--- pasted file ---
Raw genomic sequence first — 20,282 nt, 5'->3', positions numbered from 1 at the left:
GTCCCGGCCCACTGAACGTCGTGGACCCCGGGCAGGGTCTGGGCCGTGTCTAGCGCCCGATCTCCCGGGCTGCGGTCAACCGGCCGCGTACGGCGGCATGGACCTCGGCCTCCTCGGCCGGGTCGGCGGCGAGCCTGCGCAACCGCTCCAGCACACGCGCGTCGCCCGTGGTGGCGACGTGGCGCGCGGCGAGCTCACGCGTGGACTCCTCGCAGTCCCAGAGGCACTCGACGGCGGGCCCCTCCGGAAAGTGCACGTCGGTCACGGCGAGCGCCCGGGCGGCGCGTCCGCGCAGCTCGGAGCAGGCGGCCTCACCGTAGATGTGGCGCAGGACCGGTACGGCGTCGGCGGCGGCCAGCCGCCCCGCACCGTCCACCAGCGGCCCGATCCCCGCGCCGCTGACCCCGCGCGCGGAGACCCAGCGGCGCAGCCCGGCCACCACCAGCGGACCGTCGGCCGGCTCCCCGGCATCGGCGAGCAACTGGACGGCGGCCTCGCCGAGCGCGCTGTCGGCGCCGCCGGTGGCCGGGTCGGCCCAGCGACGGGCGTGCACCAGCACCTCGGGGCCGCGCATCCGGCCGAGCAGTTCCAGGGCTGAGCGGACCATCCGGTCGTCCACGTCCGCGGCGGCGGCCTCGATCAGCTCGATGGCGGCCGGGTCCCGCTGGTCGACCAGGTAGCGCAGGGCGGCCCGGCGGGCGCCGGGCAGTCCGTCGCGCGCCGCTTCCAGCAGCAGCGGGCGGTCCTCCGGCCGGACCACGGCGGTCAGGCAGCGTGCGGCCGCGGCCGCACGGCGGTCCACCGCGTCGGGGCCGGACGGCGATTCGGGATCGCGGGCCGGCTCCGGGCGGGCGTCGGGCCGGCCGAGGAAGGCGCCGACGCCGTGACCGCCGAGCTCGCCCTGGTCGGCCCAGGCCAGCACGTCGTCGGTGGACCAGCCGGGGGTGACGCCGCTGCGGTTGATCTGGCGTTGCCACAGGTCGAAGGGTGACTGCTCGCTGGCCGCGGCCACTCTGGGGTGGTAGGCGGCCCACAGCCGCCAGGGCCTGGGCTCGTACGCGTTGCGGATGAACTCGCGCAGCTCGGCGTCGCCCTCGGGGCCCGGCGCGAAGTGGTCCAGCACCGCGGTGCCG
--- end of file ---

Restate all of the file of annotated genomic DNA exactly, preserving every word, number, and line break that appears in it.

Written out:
Raw genomic sequence first — 20,282 nt, 5'->3', positions numbered from 1 at the left:
GTCCCGGCCCACTGAACGTCGTGGACCCCGGGCAGGGTCTGGGCCGTGTCTAGCGCCCGATCTCCCGGGCTGCGGTCAACCGGCCGCGTACGGCGGCATGGACCTCGGCCTCCTCGGCCGGGTCGGCGGCGAGCCTGCGCAACCGCTCCAGCACACGCGCGTCGCCCGTGGTGGCGACGTGGCGCGCGGCGAGCTCACGCGTGGACTCCTCGCAGTCCCAGAGGCACTCGACGGCGGGCCCCTCCGGAAAGTGCACGTCGGTCACGGCGAGCGCCCGGGCGGCGCGTCCGCGCAGCTCGGAGCAGGCGGCCTCACCGTAGATGTGGCGCAGGACCGGTACGGCGTCGGCGGCGGCCAGCCGCCCCGCACCGTCCACCAGCGGCCCGATCCCCGCGCCGCTGACCCCGCGCGCGGAGACCCAGCGGCGCAGCCCGGCCACCACCAGCGGACCGTCGGCCGGCTCCCCGGCATCGGCGAGCAACTGGACGGCGGCCTCGCCGAGCGCGCTGTCGGCGCCGCCGGTGGCCGGGTCGGCCCAGCGACGGGCGTGCACCAGCACCTCGGGGCCGCGCATCCGGCCGAGCAGTTCCAGGGCTGAGCGGACCATCCGGTCGTCCACGTCCGCGGCGGCGGCCTCGATCAGCTCGATGGCGGCCGGGTCCCGCTGGTCGACCAGGTAGCGCAGGGCGGCCCGGCGGGCGCCGGGCAGTCCGTCGCGCGCCGCTTCCAGCAGCAGCGGGCGGTCCTCCGGCCGGACCACGGCGGTCAGGCAGCGTGCGGCCGCGGCCGCACGGCGGTCCACCGCGTCGGGGCCGGACGGCGATTCGGGATCGCGGGCCGGCTCCGGGCGGGCGTCGGGCCGGCCGAGGAAGGCGCCGACGCCGTGACCGCCGAGCTCGCCCTGGTCGGCCCAGGCCAGCACGTCGTCGGTGGACCAGCCGGGGGTGACGCCGCTGCGGTTGATCTGGCGTTGCCACAGGTCGAAGGGTGACTGCTCGCTGGCCGCGGCCACTCTGGGGTGGTAGGCGGCCCACAGCCGCCAGGGCCTGGGCTCGTACGCGTTGCGGATGAACTCGCGCAGCTCGGCGTCGCCCTCGGGGCCCGGCGCGAAGTGGTCCAGCACCGCGGTGCCG